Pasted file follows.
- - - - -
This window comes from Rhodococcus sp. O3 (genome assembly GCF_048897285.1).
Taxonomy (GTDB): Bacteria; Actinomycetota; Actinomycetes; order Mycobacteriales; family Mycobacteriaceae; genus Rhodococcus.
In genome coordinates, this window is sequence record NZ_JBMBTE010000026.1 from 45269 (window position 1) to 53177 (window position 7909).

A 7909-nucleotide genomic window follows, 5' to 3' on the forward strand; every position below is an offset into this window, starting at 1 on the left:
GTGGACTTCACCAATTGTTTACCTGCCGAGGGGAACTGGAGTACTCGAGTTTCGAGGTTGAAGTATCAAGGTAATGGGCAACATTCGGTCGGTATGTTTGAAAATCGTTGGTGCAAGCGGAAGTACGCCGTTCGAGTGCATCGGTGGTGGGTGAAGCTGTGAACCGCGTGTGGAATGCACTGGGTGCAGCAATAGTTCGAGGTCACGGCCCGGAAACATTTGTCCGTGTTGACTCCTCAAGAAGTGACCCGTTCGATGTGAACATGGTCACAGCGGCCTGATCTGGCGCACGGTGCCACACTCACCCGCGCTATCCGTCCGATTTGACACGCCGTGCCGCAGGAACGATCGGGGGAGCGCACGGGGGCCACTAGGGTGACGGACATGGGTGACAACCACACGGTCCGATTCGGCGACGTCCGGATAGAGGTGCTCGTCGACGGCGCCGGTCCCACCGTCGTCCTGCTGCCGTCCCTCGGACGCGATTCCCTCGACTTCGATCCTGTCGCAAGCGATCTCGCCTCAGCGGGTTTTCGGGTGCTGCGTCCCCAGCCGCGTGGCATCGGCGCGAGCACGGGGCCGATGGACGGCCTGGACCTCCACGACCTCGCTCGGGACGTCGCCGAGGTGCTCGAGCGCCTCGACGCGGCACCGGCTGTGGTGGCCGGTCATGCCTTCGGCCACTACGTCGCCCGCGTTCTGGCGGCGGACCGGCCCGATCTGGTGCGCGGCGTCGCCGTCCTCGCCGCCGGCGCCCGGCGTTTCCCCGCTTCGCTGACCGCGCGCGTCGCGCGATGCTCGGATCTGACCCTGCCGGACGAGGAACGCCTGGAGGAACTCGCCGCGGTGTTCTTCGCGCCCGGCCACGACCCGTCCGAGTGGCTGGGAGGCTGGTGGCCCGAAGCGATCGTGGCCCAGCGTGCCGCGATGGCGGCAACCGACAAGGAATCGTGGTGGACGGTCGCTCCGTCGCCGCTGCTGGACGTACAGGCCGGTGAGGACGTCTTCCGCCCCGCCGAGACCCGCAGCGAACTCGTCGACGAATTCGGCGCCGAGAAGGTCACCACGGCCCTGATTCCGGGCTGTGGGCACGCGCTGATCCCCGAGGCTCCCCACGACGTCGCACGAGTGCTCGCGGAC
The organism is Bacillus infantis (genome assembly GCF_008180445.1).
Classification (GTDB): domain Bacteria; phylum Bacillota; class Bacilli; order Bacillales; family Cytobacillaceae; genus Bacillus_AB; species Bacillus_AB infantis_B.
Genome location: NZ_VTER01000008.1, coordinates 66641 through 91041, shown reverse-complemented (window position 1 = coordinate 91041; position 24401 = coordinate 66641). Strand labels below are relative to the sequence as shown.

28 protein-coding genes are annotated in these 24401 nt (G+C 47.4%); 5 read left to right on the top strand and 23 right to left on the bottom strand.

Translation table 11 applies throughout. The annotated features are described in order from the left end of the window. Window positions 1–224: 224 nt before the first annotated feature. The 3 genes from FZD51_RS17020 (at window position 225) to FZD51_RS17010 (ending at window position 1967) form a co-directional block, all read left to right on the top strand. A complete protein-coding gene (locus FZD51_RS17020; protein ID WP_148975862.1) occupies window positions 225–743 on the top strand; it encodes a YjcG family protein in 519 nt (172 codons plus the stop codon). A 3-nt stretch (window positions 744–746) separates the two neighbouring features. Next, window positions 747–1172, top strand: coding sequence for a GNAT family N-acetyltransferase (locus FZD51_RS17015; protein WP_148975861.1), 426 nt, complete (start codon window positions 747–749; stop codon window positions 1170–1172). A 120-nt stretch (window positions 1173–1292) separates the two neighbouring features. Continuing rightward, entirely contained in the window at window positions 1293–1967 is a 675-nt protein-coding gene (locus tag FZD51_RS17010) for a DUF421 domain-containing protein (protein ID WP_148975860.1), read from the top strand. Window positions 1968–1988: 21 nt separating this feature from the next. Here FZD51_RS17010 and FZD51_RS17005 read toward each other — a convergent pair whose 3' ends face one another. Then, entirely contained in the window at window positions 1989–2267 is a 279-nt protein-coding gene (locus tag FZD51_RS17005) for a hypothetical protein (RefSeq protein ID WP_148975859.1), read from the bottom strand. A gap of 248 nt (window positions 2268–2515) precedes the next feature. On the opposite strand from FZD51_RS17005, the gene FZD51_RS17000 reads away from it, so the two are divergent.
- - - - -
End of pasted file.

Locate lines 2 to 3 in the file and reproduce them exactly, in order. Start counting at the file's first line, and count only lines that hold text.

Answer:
Taxonomy (GTDB): Bacteria; Actinomycetota; Actinomycetes; order Mycobacteriales; family Mycobacteriaceae; genus Rhodococcus.
In genome coordinates, this window is sequence record NZ_JBMBTE010000026.1 from 45269 (window position 1) to 53177 (window position 7909).